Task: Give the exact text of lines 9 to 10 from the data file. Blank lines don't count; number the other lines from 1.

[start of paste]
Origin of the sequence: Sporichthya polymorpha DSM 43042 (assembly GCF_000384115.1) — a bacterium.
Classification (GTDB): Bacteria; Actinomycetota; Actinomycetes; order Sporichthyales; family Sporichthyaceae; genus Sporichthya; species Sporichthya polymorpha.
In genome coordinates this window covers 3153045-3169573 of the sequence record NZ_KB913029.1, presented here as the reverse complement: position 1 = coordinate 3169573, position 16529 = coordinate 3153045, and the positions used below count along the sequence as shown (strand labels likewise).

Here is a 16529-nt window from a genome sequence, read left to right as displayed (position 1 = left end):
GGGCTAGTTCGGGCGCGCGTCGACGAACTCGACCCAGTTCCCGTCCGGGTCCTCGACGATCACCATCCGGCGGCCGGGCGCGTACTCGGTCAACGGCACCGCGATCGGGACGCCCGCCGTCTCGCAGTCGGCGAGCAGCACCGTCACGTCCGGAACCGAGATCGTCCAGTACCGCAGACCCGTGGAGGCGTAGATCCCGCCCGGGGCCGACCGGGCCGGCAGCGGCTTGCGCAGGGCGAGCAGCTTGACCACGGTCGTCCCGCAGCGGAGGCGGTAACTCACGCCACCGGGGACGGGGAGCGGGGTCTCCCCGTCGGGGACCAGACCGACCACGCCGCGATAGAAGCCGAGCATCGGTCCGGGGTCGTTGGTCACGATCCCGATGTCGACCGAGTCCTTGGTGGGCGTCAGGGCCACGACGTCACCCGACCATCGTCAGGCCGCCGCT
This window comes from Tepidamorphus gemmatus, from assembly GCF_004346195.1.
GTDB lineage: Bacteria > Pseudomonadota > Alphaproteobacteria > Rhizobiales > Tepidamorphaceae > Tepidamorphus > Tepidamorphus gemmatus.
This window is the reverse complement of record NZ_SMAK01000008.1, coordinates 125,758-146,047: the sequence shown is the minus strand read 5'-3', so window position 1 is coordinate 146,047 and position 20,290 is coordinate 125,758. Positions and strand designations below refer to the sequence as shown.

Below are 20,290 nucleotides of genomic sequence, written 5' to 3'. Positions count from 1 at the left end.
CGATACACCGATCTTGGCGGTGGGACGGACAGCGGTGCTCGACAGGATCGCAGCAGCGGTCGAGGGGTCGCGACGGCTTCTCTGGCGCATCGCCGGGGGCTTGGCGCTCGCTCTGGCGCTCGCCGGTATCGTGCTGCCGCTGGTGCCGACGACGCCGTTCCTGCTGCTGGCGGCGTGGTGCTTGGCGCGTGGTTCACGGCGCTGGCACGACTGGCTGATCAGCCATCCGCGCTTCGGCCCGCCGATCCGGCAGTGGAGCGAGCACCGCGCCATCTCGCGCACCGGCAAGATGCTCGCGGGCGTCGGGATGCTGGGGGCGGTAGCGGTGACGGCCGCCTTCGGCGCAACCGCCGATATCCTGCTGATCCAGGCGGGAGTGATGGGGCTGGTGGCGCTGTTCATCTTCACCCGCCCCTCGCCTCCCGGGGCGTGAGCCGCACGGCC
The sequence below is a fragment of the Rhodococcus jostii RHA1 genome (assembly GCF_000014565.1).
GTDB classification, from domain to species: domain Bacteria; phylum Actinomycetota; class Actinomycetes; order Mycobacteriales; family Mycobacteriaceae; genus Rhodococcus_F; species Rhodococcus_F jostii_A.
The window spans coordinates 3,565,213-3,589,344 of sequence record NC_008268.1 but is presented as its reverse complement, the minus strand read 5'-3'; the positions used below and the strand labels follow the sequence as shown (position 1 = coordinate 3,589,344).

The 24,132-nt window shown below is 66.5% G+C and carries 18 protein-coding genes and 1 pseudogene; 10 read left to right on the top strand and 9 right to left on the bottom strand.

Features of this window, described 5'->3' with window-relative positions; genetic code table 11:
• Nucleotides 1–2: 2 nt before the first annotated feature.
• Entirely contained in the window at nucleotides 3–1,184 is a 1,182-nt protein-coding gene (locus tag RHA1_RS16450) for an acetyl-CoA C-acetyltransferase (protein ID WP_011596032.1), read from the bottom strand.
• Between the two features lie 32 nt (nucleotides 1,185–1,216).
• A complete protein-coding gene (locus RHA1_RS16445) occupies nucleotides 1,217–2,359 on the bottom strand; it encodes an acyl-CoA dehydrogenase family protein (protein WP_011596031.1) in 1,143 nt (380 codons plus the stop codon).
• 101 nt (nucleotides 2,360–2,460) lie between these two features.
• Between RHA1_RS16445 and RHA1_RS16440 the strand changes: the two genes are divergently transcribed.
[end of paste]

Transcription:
Below are 20,290 nucleotides of genomic sequence, written 5' to 3'. Positions count from 1 at the left end.
CGATACACCGATCTTGGCGGTGGGACGGACAGCGGTGCTCGACAGGATCGCAGCAGCGGTCGAGGGGTCGCGACGGCTTCTCTGGCGCATCGCCGGGGGCTTGGCGCTCGCTCTGGCGCTCGCCGGTATCGTGCTGCCGCTGGTGCCGACGACGCCGTTCCTGCTGCTGGCGGCGTGGTGCTTGGCGCGTGGTTCACGGCGCTGGCACGACTGGCTGATCAGCCATCCGCGCTTCGGCCCGCCGATCCGGCAGTGGAGCGAGCACCGCGCCATCTCGCGCACCGGCAAGATGCTCGCGGGCGTCGGGATGCTGGGGGCGGTAGCGGTGACGGCCGCCTTCGGCGCAACCGCCGATATCCTGCTGATCCAGGCGGGAGTGATGGGGCTGGTGGCGCTGTTCATCTTCACCCGCCCCTCGCCTCCCGGGGCGTGAGCCGCACGGCC